AKRON, Ohio (Reuters) - While Adam Scott celebrated the biggest victory of his career at the WGC-Bridgestone Invitational on Sunday, his caddie Steve Williams took a few verbal jabs at his former employer Tiger Woods.
New Zealander Williams described Australian Scott’s four-shot victory at Firestone Country Club as the “most satisfying” of his career, despite having previously won 13 majors in tandem with Woods.
Williams also took issue with the manner of his firing by Woods on July 3, saying the split had been conducted over the phone and not face-to-face as his former employer has said.
“It’s the most satisfying win I’ve ever had, there’s no two ways about it,” Williams told reporters after Scott had clinched his first World Golf Championships (WGC) title with a flawless five-under-par 65.
“The fans have been unbelievable. It’s the greatest week of my life caddying and I sincerely mean that.”
Williams, who has previously caddied for topline players including Australian Greg Norman and American Raymond Floyd, was stunned when Woods abruptly decided to end a highly successful relationship dating back to 1999.
The New Zealander was axed after the AT&T National at Newtown Square, Pennsylvania, although the split was not made public until after the July 14-17 British Open to limit any distraction for Scott.
Williams later broke his own silence in an interview with New Zealand television, saying he was “very disappointed” and felt he had wasted two years of his life with Woods having been sidelined for long stretches by leg injuries.
“I was absolutely shocked that I got the boot to be honest with you,” Williams, 47, said on Sunday. “I’ve caddied for the guy for 12 years, I’ve been incredibly loyal to the guy and I got short-shifted.”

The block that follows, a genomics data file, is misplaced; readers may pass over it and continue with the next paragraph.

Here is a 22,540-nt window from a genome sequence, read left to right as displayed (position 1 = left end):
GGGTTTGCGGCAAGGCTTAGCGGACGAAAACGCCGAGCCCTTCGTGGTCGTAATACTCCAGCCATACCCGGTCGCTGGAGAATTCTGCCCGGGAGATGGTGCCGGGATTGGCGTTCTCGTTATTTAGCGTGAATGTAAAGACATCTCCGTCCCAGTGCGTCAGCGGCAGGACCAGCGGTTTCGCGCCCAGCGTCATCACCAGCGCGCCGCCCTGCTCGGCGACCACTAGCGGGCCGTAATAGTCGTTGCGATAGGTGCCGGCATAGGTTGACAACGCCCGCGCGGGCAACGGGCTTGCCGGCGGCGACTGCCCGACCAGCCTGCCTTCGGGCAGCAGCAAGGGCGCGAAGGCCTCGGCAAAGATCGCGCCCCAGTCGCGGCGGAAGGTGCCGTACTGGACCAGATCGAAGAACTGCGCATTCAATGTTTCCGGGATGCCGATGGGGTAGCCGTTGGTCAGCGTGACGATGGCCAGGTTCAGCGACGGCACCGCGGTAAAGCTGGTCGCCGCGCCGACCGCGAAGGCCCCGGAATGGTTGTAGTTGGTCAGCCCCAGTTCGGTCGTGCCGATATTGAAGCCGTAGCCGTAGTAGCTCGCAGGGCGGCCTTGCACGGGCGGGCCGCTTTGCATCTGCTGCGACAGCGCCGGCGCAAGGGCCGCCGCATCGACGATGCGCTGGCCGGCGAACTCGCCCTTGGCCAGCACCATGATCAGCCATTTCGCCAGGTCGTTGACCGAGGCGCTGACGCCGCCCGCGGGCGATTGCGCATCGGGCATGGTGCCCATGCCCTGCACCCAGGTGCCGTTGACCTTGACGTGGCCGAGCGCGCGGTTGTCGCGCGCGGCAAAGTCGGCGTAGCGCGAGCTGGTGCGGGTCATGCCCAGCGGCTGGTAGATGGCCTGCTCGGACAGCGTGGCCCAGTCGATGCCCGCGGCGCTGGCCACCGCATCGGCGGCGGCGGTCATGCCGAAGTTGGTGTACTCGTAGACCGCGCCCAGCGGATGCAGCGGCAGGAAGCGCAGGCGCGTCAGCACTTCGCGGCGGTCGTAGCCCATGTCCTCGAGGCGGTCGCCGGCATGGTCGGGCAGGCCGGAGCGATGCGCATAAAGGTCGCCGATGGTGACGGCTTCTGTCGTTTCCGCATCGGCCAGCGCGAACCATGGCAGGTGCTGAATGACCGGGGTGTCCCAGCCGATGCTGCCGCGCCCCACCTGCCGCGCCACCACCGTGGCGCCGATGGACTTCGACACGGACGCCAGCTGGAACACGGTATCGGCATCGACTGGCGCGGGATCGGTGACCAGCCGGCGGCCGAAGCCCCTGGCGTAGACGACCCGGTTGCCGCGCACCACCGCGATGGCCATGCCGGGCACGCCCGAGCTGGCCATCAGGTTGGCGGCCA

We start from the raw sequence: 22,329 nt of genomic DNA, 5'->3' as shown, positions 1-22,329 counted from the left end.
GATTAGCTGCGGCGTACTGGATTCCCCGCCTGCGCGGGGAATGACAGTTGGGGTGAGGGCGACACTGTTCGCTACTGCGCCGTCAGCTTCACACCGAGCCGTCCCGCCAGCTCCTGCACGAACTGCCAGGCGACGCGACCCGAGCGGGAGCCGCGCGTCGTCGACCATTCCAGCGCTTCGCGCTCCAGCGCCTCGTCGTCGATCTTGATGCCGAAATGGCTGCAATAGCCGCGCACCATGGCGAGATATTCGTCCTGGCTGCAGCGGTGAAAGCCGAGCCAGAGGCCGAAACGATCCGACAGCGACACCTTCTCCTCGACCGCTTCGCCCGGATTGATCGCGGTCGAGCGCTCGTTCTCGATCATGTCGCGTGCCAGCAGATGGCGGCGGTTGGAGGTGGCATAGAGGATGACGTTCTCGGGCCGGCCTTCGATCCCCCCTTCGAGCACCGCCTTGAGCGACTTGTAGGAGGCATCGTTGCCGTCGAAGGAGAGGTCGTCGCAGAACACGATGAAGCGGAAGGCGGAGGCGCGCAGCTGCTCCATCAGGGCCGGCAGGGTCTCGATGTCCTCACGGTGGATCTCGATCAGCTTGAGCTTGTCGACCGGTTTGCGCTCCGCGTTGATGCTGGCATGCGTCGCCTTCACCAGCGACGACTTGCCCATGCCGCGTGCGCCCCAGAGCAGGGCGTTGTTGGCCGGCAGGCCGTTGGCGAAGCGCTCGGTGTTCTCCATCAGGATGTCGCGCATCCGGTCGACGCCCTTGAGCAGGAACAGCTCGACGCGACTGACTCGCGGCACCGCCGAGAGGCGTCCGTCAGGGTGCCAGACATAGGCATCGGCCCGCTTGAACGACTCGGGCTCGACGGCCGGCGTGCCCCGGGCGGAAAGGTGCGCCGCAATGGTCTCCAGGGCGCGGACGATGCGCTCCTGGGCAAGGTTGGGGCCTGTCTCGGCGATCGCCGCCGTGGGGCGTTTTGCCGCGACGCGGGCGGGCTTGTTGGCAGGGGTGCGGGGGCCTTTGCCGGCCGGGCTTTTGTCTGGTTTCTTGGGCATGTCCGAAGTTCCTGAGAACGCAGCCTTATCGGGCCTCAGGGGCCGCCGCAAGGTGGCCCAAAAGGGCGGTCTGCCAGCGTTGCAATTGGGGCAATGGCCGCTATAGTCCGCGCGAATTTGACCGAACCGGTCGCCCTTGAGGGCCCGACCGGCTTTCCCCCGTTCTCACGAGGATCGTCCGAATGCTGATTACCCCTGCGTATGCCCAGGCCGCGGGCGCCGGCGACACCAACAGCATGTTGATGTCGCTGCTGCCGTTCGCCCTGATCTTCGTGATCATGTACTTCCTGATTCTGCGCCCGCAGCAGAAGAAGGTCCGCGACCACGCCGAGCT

During the build-up to this week’s event at Firestone, Woods explained during a news conference how he had parted company with Williams.
“We had a nice conversation,” the 14-times major winner said. “We did it after he completed play at AT&T National up in the boardroom. It was a tough conversation but we said what we needed to say to each other face-to-face and man-to-man.”
Williams, who has now been on Scott’s bag for four tournaments in a row, disagreed.
“I was told on the phone that we need to take a break and, in caddie lingo, that means you’re fired, simple as that,” he said.
“At the AT&T the details of why I was fired were discussed, and that’s for my own personal stuff.”
As Scott flawlessly played his way to a commanding victory on a hot afternoon at Firestone, Williams received almost as many cheers from the fans as his new employer.
”The people here have been absolutely astounding,“ Williams said. ”This is a tournament that I’ve been to I don’t know how many times.
”I caddied here for Greg, caddied here for Raymond, caddied here for Tiger, so I’ve been here a lot. This is a local town tournament and I would be willing to say 80, 90 percent of the people that attend this tournament come every year.
“They know all the players, they know all the caddies, they know all the volunteers. It was just sensational.”
Editing by Greg Stutchbury